Dear Writer Revisited: Letter Eight

Stranger than Fiction

* Incidentally a great film starring Will Ferrell (I know, go figure) and Emma Thompson.

During this letter, Virginia instructs Writer on the idea of plausibility in fiction.

In writing, as in a murder investigation (if you watch Castle) there are no such things as coincidences. Coincidences in writing should actually be called BIG FAT WHOOPSIES because they pretty much sign the death warrant on your work.  Bye bye suspension of disbelief.  Hello angry letters to the publisher demanding money back.  If you want to write about something strange or implausible, you really have to sell it.  You have to make it true through your fiction.

In writing, as mostly happens in life, cause always precedes an effect, although as my boyfriend is fond of saying, correlation does not imply causation.  (He's really good at maths and science.)  Following this rule in the construction of fictional worlds will help to create a fictive dream state in which your reader is immersed in what they are being told.  Telling obvious porkies or getting carried away in silliness will break the fictive dream, because while your reader is malleable they are not stupid.

Hemingway said, among a lot of other important things that you should consider getting tattooed on the insides of your eyelids, that your writing has to reveal something "truer than anything true."

This chapter is full of many great Virginia-isms as well as the writer-isms we have come to expect.  Finally, we begin to head into uncharted writing lesson territory!  Not that I haven't enjoyed rehashing the basics, but it's a little hard to feel as if I am making progress while doing so.  It appears that Writer is making progress, however.  For the first time, Virginia refers to having read some of writer's writing exercises.  Great.  Writer's doing well, but what about me?  How do I know if I am on the right track?  I think if Writer is going to be given a plot line outside of the text, we need so see some more writing samples from her.  They can serve as examples.

We also head into a philosophical area of thinking during this letter; Virginia asks Writer how she feels about the idea of characters having Autonomy.

Now, I remember seeing a Year 12 monologue night when I was in Year 11, and one of the pieces was about this very thing.  I was operating the light desk.  From where I was sitting, it was like the actors were aiming their words straight at me.  Maybe they were.  Illuminated in a circle of yellow light against billowing black curtains, they seemed to exist in a vacuum.  And mostly, they were boring.

There was a set of twins in this class, and I think it was Eliza who performed the monologue I am thinking of.  She was the twin with the lighter hair.  The less pretty twin, people said, even though she and Bonnie were identical.  She was certainly the friendlier.  She came on stage with her hair all messed up and this stained terrytowel dressing gown on.  I think she was clutching a cup of coffee.  It was probably empty but she took sips from it every now and then.  In her other hand she clutched a pile of papers.  And she seemed to be having a mental breakdown, or her character was, because she was writing a romance novel and her lead characters just wouldn't get together.  I thought that was so great.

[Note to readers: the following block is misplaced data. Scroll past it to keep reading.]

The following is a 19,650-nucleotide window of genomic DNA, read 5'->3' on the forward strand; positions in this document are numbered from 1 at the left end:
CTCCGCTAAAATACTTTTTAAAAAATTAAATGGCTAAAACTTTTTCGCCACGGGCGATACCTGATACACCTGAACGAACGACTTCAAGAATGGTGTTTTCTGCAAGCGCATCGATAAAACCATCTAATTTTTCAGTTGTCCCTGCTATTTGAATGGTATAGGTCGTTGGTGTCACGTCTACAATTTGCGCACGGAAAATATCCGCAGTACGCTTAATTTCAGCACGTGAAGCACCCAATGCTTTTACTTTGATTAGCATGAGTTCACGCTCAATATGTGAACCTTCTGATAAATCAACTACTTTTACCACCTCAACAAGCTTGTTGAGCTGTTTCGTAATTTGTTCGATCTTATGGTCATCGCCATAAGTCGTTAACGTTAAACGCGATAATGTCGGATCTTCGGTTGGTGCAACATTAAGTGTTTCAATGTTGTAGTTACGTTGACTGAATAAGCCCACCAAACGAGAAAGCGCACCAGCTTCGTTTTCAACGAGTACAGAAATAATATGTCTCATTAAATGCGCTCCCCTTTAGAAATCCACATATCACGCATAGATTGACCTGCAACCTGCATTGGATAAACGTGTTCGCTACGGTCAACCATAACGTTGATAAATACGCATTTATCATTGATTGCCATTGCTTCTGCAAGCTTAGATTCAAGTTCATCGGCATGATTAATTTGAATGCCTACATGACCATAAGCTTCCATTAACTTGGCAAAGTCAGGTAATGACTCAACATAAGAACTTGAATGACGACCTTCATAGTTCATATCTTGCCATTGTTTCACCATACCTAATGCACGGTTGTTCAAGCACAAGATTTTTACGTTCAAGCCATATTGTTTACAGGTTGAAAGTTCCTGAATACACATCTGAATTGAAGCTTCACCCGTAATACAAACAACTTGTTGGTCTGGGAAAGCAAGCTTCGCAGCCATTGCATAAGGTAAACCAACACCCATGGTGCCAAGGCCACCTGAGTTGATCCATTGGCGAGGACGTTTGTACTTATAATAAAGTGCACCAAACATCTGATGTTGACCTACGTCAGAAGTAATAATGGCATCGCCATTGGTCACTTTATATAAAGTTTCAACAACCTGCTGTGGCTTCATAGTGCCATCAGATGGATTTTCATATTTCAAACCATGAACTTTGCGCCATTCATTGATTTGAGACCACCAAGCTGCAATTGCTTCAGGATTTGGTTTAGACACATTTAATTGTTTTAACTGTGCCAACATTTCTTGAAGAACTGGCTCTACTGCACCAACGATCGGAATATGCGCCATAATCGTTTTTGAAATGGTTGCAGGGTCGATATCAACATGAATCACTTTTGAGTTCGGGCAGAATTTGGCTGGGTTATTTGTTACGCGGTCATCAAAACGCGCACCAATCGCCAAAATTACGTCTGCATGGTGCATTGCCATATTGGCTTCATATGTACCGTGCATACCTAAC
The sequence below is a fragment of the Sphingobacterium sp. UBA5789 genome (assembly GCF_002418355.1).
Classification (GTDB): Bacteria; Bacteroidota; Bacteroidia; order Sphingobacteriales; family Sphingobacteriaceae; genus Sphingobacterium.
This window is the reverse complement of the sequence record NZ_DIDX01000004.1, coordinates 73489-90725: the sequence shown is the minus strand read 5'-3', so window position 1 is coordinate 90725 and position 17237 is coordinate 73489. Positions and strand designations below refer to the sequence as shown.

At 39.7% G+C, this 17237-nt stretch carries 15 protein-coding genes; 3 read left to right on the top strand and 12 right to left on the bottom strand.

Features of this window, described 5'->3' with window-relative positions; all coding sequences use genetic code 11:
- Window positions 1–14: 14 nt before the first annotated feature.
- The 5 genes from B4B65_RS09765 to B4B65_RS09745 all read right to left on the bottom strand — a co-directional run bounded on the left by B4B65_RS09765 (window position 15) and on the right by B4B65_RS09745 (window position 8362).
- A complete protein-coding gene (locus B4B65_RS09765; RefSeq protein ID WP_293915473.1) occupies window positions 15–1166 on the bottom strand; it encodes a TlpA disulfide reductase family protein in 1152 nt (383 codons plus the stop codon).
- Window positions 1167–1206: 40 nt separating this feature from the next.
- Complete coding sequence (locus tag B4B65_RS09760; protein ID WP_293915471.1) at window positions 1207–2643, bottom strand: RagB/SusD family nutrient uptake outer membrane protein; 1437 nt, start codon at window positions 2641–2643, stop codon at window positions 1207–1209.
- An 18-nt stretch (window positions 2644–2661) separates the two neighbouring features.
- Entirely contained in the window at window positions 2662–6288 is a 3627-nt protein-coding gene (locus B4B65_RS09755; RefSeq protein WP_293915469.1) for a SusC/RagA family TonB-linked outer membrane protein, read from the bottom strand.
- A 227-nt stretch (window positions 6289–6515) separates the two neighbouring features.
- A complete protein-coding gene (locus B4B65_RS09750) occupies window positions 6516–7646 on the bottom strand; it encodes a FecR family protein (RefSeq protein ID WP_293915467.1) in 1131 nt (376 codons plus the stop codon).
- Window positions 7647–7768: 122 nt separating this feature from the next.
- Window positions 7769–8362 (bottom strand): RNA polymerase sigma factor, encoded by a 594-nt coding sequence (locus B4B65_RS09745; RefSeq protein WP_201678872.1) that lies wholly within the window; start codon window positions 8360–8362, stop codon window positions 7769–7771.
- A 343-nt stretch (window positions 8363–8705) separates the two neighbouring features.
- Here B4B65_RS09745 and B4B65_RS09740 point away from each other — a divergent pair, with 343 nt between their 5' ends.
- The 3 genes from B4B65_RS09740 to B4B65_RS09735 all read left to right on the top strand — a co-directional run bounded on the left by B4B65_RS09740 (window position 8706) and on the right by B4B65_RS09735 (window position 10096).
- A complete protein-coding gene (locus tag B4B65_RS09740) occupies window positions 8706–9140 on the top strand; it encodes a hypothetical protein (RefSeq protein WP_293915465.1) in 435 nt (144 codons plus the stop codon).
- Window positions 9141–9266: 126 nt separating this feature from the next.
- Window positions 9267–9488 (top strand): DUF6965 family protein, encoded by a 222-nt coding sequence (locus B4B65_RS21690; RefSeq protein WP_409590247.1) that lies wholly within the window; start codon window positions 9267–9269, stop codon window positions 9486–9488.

But see, I don't think I have ever experienced it.  And I don't know if that means I am doing something wrong.  Maybe I'm just a different sort of writer.  I find it easy to slip into my characters minds and become them, but I feel like it's still me driving.  It's like playing a role.  And I'm still me, and I am still aware of what's going on, but I know exactly what my character would do in each situation.  Perhaps it's the drama background.  Today I was driving home past Port Beach and the rain was blowing against that great stack of shipping containers, and I thought, Winston would think all of this was kind of beautiful.  For a moment I saw the blustery day through his eyes and things weren't so bad.  Winston is the lead in my 1930s anti romance novel.  He's a simple man, stronger than his gentle personality implies.  He's a pragmatist and a romantic all at once.  Naturally, he's often rather confused.


  1. I identify with Winston! I wonder if all writers feel like they are walking contradictions?

  2. Winston tells me that he's pleased that you seem to 'get' him. This phrase sounds funny when he says it. He's learned it from his grandson and isn't sure he's using it right. He would have told you this himself but he's a little shy.


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